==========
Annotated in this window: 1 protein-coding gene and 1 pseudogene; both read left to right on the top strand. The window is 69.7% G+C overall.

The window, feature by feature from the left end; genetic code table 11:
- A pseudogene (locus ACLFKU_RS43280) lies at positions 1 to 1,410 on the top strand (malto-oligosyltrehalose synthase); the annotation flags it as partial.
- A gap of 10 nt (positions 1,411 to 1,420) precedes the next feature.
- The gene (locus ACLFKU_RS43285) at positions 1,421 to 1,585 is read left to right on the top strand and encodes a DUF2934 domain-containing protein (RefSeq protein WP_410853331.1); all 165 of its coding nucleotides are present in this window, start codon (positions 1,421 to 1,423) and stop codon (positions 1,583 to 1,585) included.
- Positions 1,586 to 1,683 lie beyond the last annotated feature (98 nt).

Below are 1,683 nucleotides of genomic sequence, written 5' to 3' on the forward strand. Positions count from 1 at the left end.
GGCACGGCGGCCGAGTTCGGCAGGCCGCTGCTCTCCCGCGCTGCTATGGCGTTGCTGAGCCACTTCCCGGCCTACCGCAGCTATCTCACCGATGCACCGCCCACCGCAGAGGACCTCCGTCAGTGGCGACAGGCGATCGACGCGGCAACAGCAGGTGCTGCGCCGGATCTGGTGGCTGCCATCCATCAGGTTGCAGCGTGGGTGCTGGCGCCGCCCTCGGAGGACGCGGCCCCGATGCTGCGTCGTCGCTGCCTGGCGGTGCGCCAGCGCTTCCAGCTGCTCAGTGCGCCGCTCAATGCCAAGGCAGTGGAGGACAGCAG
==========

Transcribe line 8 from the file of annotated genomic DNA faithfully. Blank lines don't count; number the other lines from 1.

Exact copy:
GGCACGGCGGCCGAGTTCGGCAGGCCGCTGCTCTCCCGCGCTGCTATGGCGTTGCTGAGCCACTTCCCGGCCTACCGCAGCTATCTCACCGATGCACCGCCCACCGCAGAGGACCTCCGTCAGTGGCGACAGGCGATCGACGCGGCAACAGCAGGTGCTGCGCCGGATCTGGTGGCTGCCATCCATCAGGTTGCAGCGTGGGTGCTGGCGCCGCCCTCGGAGGACGCGGCCCCGATGCTGCGTCGTCGCTGCCTGGCGGTGCGCCAGCGCTTCCAGCTGCTCAGTGCGCCGCTCAATGCCAAGGCAGTGGAGGACAGCAG